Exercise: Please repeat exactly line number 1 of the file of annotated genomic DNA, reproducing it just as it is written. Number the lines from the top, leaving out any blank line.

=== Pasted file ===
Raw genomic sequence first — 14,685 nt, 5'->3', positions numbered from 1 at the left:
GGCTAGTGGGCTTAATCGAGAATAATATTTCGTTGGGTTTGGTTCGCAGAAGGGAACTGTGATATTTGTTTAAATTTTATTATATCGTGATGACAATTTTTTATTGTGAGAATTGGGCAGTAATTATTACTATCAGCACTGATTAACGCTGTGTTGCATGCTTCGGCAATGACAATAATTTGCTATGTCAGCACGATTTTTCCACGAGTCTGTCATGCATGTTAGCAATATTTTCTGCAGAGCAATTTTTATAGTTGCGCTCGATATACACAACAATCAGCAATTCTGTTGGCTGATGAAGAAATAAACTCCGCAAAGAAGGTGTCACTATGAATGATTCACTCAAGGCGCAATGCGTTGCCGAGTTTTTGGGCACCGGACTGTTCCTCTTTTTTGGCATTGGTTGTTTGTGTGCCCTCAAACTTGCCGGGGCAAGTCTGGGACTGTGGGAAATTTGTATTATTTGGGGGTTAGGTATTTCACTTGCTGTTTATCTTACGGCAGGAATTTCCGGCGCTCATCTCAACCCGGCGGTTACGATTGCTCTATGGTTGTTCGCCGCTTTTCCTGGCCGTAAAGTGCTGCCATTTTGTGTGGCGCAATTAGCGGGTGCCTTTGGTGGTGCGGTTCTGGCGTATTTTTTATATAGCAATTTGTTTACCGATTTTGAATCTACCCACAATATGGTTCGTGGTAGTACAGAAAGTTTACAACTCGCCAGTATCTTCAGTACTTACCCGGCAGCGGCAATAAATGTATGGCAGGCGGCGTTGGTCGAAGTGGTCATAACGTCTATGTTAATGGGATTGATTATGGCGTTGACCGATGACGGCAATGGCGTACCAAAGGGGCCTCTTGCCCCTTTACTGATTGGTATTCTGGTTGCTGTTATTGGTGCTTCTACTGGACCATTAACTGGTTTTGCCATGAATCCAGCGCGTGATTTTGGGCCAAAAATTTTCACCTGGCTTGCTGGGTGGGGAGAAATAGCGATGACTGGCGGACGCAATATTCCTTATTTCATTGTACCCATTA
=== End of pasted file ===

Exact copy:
Raw genomic sequence first — 14,685 nt, 5'->3', positions numbered from 1 at the left: